5 Musical Geniuses Who Overcame Disabilities to Achieve Powerful Legacies

Whether it’s writing a song or learning how to read music, becoming a serious musician comes with its fair share of hardship and challenges, already. Everything — from the time and patience it takes to build up your chops on a new instrument, to coughing up enough cash to purchase equipment — is a pain. But what some serious musicians have had to overcome just for the opportunity to work on musical projects is both staggering and inspiring.

Not only have these artists had to tackle the everyday challenges of the average musician, they’ve done it facing discrimination and difficulties beyond imagination, and gone on to produce some of the greatest achievements in music history. Today we’re honoring five musical geniuses who overcame disabilities, and hopefully, it’ll enable all of us to appreciate their music even more.

Ludwig van Beethoven

Ok, we all know who Beethoven was and that he went deaf in the prime of his career, but have you ever seriously considered just how devastating and horrific it would be to slowly lose your hearing as a musician — especially as you’re entering the most creative, inspired years of your life?

Historians aren’t quite sure why the massively important composer lost his hearing, but everything from his unusual habit of dunking his head in cold water to stave off fatigue to typhus have been named as possible culprits.

What we do know for sure is that nearly two centuries after his death, Beethoven’s legacy is as revered as ever. The Austrian composer helped usher in the Romantic era in Western music and is largely seen as one of the first independent musical artists, because he wasn’t employed by any palace or court (though he did rely on patrons’ financial support).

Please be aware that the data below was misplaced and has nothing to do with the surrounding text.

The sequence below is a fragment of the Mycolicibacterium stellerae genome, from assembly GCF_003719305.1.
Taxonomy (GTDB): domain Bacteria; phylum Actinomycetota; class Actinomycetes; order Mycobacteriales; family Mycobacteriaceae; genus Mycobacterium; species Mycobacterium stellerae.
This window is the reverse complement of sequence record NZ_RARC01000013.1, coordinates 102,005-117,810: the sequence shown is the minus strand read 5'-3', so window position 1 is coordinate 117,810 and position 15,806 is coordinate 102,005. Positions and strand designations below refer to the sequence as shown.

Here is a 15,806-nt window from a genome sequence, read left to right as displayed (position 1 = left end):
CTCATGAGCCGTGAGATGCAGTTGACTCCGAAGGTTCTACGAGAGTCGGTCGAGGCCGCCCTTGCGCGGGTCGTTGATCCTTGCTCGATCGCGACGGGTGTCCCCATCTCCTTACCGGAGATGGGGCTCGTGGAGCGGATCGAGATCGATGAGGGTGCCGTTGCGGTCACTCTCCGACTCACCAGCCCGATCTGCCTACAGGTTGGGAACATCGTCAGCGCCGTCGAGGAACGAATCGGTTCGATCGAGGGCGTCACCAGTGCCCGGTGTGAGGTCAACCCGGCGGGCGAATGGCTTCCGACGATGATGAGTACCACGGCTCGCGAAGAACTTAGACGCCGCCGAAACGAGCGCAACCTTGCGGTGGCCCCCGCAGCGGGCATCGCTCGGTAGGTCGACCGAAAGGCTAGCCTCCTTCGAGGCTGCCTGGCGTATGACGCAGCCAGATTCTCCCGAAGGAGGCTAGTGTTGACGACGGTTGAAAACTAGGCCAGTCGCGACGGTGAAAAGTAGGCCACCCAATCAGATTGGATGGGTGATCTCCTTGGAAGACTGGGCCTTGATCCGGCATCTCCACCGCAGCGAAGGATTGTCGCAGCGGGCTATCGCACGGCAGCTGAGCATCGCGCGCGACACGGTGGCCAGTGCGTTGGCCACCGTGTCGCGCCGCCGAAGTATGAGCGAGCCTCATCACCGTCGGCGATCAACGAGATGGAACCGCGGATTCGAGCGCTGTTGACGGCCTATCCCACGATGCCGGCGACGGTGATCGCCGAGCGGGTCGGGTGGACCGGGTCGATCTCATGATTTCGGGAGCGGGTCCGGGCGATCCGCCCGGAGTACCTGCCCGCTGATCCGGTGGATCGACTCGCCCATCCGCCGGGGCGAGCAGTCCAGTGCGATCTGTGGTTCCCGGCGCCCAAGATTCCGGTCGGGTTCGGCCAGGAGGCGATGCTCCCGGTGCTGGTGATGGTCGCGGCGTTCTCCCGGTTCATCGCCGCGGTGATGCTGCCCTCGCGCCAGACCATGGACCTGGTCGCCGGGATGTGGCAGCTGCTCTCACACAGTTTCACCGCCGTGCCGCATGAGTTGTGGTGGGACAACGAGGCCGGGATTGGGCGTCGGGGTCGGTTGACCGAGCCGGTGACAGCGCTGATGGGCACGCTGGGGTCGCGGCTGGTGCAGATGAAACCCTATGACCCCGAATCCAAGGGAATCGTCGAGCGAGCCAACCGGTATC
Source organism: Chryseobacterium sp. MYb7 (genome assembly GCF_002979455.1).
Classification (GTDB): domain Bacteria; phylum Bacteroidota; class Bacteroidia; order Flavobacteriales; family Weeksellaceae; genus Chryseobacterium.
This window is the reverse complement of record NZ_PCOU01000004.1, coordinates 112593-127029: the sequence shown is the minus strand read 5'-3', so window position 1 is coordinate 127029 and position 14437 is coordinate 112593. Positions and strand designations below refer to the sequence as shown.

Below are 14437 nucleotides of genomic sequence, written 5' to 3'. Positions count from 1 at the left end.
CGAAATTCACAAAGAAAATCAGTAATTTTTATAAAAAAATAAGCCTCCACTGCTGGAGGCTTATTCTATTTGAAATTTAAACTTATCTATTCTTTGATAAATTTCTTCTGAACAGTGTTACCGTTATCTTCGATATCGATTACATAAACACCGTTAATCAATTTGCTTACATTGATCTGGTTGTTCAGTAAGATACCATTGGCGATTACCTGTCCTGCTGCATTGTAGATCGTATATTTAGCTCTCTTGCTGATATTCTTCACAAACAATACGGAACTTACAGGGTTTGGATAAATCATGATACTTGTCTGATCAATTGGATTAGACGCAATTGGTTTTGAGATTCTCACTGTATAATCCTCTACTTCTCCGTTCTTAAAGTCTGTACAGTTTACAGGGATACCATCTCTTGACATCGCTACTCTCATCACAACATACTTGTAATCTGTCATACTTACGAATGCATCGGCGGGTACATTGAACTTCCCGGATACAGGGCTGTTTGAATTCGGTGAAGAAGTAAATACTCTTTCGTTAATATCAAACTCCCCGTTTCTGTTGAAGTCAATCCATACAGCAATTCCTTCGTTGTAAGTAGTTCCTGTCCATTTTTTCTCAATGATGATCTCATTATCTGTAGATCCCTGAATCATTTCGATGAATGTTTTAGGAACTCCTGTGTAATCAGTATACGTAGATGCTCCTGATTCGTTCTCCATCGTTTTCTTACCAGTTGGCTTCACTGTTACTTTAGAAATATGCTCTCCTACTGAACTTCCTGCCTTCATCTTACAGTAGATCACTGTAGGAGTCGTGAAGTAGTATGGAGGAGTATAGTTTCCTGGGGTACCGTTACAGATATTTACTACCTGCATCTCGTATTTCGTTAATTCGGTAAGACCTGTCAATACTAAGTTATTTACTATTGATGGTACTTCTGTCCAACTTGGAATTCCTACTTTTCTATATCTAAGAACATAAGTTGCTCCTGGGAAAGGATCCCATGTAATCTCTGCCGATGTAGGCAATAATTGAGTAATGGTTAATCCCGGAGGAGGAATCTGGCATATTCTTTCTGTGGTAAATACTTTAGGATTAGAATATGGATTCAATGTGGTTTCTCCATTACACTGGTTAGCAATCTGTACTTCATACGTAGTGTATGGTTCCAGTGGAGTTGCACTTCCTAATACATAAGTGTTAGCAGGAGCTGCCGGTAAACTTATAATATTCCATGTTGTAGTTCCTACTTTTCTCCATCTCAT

Stevie Wonder

Born Stevland Hardaway Judkins, Stevie Wonder has enjoyed one of the most successful and storied careers in music, despite being blind since birth. He signed his first record deal at just 11 years old. He’s recorded more than 30 U.S. top ten hits. And he’s received 25 Grammy awards, in addition to selling over 100 million albums throughout his career.

As if all that weren’t enough, the pop star is also an outspoken political activist and was an integral part of the 1980 campaign to have Martin Luther King Jr. recognized with an American holiday. Oh, and he’s a United Nations Messenger of Peace. Way to go, Stevie. I feel lazy as heck right now.

Kudos go out to all of the other blind musicians who helped pioneer popular music from the blues to jazz and R&B, and opera to rock ‘n’ roll, including Ray Charles, Blind Gary Davis, Lemon Jefferson, Willie Johnson, Andrea Bocelli, Moondog, Rahsaan Roland Kirk, and so many others!

Django Reinhardt

Our next musical genius found a way to turn his disability into a unique musical advantage. Romani Gypsy guitarist Django Reinhardt is considered to be the most important European jazz musician and one of the greatest musical figures of all time. When he was 17, Reinhardt severely burned his left hand in a fire and subsequently lost control of two of his fingers.